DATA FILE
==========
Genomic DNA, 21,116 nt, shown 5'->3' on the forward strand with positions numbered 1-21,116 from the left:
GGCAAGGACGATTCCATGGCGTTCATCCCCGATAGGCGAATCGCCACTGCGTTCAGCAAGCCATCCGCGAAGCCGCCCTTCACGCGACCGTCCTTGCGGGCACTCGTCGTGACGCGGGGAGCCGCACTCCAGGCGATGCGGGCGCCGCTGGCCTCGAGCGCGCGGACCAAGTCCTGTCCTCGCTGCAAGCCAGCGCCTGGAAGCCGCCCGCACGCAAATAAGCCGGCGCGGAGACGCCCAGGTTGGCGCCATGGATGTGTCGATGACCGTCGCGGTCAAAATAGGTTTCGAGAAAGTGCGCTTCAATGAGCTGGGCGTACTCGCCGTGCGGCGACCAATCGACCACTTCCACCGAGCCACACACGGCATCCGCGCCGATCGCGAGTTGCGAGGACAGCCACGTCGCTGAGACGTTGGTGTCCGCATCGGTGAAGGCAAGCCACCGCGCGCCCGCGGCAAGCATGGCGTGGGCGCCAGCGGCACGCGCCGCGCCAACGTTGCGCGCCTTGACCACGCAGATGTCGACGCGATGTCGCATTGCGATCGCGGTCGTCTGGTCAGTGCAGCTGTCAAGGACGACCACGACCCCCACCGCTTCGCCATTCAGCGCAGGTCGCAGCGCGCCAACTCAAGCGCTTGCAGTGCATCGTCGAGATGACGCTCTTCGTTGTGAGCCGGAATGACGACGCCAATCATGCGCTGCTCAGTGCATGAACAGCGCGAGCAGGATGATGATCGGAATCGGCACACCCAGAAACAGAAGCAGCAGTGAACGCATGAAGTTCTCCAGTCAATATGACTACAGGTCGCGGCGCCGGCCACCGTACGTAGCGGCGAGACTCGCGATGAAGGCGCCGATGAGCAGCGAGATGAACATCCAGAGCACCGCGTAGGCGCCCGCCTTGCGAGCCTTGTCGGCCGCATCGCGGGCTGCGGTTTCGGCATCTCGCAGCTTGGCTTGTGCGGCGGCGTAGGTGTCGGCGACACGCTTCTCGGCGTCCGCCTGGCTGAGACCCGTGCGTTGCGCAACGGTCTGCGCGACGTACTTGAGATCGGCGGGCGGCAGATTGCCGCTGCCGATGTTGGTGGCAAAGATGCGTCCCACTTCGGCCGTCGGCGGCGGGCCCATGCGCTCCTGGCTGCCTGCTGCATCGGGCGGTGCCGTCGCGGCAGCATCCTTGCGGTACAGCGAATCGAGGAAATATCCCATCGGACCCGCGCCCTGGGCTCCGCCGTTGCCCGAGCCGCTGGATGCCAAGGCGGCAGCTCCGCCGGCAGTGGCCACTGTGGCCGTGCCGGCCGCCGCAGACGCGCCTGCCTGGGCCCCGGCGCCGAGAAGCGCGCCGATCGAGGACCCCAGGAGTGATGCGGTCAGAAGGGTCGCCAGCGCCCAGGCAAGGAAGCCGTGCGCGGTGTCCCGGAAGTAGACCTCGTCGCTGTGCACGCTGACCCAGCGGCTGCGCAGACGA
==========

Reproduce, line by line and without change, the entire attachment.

Genomic DNA, 21,116 nt, shown 5'->3' on the forward strand with positions numbered 1-21,116 from the left:
GGCAAGGACGATTCCATGGCGTTCATCCCCGATAGGCGAATCGCCACTGCGTTCAGCAAGCCATCCGCGAAGCCGCCCTTCACGCGACCGTCCTTGCGGGCACTCGTCGTGACGCGGGGAGCCGCACTCCAGGCGATGCGGGCGCCGCTGGCCTCGAGCGCGCGGACCAAGTCCTGTCCTCGCTGCAAGCCAGCGCCTGGAAGCCGCCCGCACGCAAATAAGCCGGCGCGGAGACGCCCAGGTTGGCGCCATGGATGTGTCGATGACCGTCGCGGTCAAAATAGGTTTCGAGAAAGTGCGCTTCAATGAGCTGGGCGTACTCGCCGTGCGGCGACCAATCGACCACTTCCACCGAGCCACACACGGCATCCGCGCCGATCGCGAGTTGCGAGGACAGCCACGTCGCTGAGACGTTGGTGTCCGCATCGGTGAAGGCAAGCCACCGCGCGCCCGCGGCAAGCATGGCGTGGGCGCCAGCGGCACGCGCCGCGCCAACGTTGCGCGCCTTGACCACGCAGATGTCGACGCGATGTCGCATTGCGATCGCGGTCGTCTGGTCAGTGCAGCTGTCAAGGACGACCACGACCCCCACCGCTTCGCCATTCAGCGCAGGTCGCAGCGCGCCAACTCAAGCGCTTGCAGTGCATCGTCGAGATGACGCTCTTCGTTGTGAGCCGGAATGACGACGCCAATCATGCGCTGCTCAGTGCATGAACAGCGCGAGCAGGATGATGATCGGAATCGGCACACCCAGAAACAGAAGCAGCAGTGAACGCATGAAGTTCTCCAGTCAATATGACTACAGGTCGCGGCGCCGGCCACCGTACGTAGCGGCGAGACTCGCGATGAAGGCGCCGATGAGCAGCGAGATGAACATCCAGAGCACCGCGTAGGCGCCCGCCTTGCGAGCCTTGTCGGCCGCATCGCGGGCTGCGGTTTCGGCATCTCGCAGCTTGGCTTGTGCGGCGGCGTAGGTGTCGGCGACACGCTTCTCGGCGTCCGCCTGGCTGAGACCCGTGCGTTGCGCAACGGTCTGCGCGACGTACTTGAGATCGGCGGGCGGCAGATTGCCGCTGCCGATGTTGGTGGCAAAGATGCGTCCCACTTCGGCCGTCGGCGGCGGGCCCATGCGCTCCTGGCTGCCTGCTGCATCGGGCGGTGCCGTCGCGGCAGCATCCTTGCGGTACAGCGAATCGAGGAAATATCCCATCGGACCCGCGCCCTGGGCTCCGCCGTTGCCCGAGCCGCTGGATGCCAAGGCGGCAGCTCCGCCGGCAGTGGCCACTGTGGCCGTGCCGGCCGCCGCAGACGCGCCTGCCTGGGCCCCGGCGCCGAGAAGCGCGCCGATCGAGGACCCCAGGAGTGATGCGGTCAGAAGGGTCGCCAGCGCCCAGGCAAGGAAGCCGTGCGCGGTGTCCCGGAAGTAGACCTCGTCGCTGTGCACGCTGACCCAGCGGCTGCGCAGACGA